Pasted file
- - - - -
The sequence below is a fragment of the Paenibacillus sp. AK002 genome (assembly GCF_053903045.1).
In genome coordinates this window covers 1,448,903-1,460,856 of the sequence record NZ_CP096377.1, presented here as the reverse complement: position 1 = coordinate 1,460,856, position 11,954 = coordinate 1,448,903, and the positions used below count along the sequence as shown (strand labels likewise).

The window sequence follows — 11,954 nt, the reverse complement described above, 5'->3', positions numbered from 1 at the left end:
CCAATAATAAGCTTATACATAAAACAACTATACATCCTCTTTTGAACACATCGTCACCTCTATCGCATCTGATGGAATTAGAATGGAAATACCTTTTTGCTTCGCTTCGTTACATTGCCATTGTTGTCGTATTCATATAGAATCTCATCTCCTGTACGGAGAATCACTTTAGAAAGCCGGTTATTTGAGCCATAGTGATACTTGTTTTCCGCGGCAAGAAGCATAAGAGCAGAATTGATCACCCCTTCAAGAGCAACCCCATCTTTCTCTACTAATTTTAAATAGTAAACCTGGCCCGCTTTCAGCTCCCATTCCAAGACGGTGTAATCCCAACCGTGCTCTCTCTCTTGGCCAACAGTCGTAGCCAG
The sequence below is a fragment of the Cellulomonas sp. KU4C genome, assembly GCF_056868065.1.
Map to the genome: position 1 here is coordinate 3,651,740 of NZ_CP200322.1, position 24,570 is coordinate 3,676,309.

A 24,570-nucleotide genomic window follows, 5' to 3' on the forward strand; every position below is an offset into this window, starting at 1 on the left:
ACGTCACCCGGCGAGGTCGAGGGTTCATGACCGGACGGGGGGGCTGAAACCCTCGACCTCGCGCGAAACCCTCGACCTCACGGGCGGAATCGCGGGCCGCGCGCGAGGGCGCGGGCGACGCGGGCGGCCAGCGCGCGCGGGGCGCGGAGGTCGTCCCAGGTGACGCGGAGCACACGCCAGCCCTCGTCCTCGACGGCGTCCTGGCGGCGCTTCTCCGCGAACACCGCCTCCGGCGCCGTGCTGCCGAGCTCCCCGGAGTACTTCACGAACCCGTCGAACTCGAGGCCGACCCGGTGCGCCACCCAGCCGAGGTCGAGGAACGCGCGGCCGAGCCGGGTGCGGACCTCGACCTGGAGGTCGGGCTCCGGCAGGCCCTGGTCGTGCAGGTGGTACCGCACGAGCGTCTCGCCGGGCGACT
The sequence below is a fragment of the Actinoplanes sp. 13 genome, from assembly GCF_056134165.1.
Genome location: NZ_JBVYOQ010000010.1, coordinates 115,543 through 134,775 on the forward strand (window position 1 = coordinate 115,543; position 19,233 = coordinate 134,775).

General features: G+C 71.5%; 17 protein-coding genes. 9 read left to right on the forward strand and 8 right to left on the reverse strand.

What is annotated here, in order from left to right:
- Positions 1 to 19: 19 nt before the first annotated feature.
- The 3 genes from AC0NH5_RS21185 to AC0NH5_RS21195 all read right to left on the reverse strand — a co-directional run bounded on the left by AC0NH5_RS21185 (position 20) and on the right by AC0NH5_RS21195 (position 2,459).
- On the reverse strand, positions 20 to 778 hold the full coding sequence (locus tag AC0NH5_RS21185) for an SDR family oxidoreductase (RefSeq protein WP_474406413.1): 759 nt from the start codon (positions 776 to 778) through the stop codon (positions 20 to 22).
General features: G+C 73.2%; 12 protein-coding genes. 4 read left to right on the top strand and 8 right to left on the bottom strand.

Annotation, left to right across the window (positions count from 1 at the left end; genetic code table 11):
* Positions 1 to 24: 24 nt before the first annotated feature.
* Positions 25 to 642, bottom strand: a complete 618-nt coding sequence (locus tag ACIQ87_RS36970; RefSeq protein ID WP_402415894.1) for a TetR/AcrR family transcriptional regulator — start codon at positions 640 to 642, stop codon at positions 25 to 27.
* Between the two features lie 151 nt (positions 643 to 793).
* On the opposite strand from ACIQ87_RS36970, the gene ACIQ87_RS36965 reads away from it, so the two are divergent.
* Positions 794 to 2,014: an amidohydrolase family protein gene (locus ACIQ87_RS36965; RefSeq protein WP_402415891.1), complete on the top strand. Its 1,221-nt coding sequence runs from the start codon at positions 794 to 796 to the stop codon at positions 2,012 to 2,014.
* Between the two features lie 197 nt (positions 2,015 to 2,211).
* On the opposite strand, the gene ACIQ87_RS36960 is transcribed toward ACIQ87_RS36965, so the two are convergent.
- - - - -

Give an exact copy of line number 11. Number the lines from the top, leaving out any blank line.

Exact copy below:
General features: G+C 71.5%; 17 protein-coding genes. 9 read left to right on the forward strand and 8 right to left on the reverse strand.